This is absolutely incredible.
@NRKno tricked a data broker in to selling them 400 million "anonymized" location data points taken from SDKs that monetize mobile applications. NRK took a random row from the database, doxed the person and interviewed them.
Of course, this person had no idea that their phone had sent location data to this broker for 200 days the last year, showing intimate personal details for anyone who knew to look.
https://www.nrk.no/norge/xl/avslort-av-mobilen-1.14911685 (english: https://translate.google.com/translate?depth=1&nv=1&pto=aue&rurl=translate.google.com&sl=auto&sp=nmt4&tl=en&u=https://www.nrk.no/norge/xl/avslort-av-mobilen-1.14911685)
I've seen tables which grow at the rate of terabytes a week showing the users' movement, with the most basic of access control applied to it, available to nearly any engineer or data scientist who knew where to look.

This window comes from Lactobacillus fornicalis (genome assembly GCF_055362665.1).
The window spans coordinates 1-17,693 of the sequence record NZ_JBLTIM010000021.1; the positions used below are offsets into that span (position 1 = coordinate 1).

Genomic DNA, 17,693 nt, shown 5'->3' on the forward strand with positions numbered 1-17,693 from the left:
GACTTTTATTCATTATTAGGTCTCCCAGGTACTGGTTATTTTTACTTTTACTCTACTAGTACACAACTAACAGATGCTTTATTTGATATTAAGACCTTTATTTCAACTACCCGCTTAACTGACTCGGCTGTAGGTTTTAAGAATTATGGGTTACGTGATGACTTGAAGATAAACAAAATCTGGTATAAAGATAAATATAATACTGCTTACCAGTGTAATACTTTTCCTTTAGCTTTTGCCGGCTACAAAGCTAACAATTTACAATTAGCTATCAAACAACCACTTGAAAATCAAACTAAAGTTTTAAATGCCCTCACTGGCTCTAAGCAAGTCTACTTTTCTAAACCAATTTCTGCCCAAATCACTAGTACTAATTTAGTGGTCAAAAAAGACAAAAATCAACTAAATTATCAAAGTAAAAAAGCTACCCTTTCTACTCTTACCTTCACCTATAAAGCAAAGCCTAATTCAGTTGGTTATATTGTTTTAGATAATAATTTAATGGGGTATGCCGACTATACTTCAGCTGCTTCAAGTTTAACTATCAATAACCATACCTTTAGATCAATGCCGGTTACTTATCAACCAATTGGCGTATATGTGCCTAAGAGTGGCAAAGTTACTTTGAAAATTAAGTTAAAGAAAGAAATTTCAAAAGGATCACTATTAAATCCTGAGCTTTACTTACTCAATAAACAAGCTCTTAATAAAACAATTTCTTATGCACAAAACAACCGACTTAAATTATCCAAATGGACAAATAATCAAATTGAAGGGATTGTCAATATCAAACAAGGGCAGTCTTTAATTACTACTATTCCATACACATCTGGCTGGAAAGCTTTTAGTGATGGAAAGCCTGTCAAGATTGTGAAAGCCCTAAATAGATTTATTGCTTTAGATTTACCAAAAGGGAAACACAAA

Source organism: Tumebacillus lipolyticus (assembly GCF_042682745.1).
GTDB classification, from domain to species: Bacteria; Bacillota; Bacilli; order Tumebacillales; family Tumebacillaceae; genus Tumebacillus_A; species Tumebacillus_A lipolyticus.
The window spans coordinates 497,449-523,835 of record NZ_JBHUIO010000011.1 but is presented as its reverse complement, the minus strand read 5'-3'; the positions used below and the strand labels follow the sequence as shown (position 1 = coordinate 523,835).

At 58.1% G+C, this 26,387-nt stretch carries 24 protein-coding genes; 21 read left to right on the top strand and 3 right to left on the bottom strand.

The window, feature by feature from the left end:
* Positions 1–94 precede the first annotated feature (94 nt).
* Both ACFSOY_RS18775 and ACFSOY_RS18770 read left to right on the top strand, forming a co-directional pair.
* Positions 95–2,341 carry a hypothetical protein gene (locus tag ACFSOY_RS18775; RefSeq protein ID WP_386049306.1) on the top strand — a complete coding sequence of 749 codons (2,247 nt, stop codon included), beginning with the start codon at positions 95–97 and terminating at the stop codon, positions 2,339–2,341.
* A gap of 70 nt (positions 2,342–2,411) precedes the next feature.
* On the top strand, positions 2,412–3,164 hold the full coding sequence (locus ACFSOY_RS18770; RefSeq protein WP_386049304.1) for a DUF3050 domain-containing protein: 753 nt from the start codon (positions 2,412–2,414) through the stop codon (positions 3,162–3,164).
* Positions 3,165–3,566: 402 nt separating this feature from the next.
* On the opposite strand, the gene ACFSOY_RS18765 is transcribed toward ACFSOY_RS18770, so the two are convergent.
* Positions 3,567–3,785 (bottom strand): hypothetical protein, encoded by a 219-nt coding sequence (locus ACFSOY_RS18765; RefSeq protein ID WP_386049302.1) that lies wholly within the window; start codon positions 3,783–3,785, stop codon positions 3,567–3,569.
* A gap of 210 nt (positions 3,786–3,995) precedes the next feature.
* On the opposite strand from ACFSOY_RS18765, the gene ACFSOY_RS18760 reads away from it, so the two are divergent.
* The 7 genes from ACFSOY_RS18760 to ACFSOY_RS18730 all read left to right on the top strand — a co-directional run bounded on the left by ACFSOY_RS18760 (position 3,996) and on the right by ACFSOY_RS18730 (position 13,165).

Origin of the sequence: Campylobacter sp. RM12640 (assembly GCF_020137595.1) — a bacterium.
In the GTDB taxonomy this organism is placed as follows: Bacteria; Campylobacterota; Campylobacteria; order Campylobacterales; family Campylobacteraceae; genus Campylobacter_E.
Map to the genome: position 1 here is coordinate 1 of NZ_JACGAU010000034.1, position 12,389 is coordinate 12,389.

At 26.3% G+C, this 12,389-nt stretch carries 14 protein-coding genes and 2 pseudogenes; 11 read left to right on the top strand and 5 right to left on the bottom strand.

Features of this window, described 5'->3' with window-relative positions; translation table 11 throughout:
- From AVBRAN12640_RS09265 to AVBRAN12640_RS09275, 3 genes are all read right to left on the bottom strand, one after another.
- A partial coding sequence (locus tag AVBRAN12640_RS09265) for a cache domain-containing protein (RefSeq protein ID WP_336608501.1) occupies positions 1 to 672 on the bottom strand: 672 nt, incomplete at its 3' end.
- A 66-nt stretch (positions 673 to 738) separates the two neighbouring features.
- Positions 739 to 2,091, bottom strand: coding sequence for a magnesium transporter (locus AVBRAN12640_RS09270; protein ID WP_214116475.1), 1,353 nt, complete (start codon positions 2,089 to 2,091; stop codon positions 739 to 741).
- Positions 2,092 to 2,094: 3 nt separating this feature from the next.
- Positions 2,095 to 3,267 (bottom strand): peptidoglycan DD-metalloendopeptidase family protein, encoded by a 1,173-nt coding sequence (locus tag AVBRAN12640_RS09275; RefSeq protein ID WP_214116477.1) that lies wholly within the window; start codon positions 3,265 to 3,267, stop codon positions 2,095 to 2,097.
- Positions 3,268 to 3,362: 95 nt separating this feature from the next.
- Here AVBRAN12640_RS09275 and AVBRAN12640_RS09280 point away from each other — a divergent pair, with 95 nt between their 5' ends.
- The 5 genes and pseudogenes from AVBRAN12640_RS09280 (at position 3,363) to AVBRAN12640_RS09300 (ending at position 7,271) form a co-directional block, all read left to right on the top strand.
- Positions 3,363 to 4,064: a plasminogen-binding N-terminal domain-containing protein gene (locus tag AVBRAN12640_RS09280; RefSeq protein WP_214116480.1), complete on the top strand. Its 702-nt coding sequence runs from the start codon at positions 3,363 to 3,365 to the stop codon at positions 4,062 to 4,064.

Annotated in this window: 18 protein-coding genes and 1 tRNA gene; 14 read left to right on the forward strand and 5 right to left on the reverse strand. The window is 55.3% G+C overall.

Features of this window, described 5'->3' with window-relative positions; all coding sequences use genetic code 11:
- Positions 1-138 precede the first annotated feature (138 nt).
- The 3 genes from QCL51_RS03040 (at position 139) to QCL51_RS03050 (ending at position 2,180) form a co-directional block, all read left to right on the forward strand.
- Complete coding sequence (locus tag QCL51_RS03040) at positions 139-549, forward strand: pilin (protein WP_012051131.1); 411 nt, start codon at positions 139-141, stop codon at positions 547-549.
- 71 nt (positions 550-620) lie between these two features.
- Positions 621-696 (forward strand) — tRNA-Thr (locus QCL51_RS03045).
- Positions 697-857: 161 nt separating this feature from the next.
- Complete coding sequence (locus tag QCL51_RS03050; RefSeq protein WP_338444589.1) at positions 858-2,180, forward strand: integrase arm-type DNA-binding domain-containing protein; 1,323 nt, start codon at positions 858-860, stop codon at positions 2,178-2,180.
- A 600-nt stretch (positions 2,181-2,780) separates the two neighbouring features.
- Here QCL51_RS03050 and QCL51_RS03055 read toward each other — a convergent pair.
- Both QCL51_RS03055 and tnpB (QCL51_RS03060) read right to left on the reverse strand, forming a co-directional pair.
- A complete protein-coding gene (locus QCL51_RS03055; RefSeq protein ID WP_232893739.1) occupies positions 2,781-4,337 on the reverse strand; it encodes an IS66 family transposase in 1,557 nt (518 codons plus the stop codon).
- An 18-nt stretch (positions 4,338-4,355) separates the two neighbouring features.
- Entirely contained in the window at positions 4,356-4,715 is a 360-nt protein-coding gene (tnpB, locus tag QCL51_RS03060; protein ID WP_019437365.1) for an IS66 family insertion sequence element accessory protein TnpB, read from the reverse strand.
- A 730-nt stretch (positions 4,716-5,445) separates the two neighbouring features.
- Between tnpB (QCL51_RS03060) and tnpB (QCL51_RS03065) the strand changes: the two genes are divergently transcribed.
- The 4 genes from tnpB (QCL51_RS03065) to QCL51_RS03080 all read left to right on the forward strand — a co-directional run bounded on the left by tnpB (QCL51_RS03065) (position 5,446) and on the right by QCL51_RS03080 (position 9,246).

Companies' data platforms rarely provide enough audit capabilities to truly secure this data, much less make an informed decision on what is valuable or invaluable to keep. which columns are queried here? you don't know? me neither. better not touch it.
And of course, when you stop and ask "what can I do about it?" the answer is that you can do very little except agitate for strong legislation with teeth, and wait. Neither NRK nor Karl were able to figure out which of his applications were spying on him.
@rrix Instead of just hoping and waiting for change, nerds can continue to embrace and evangelize FOSS and continue to use and develop anti-tracking technologies.
Everyone can vote with their wallets - immediately start finding alternatives to products that do not respect privacy.
The real problem is that when push comes to shove, most people simply do not care about their data or security or digital privacy.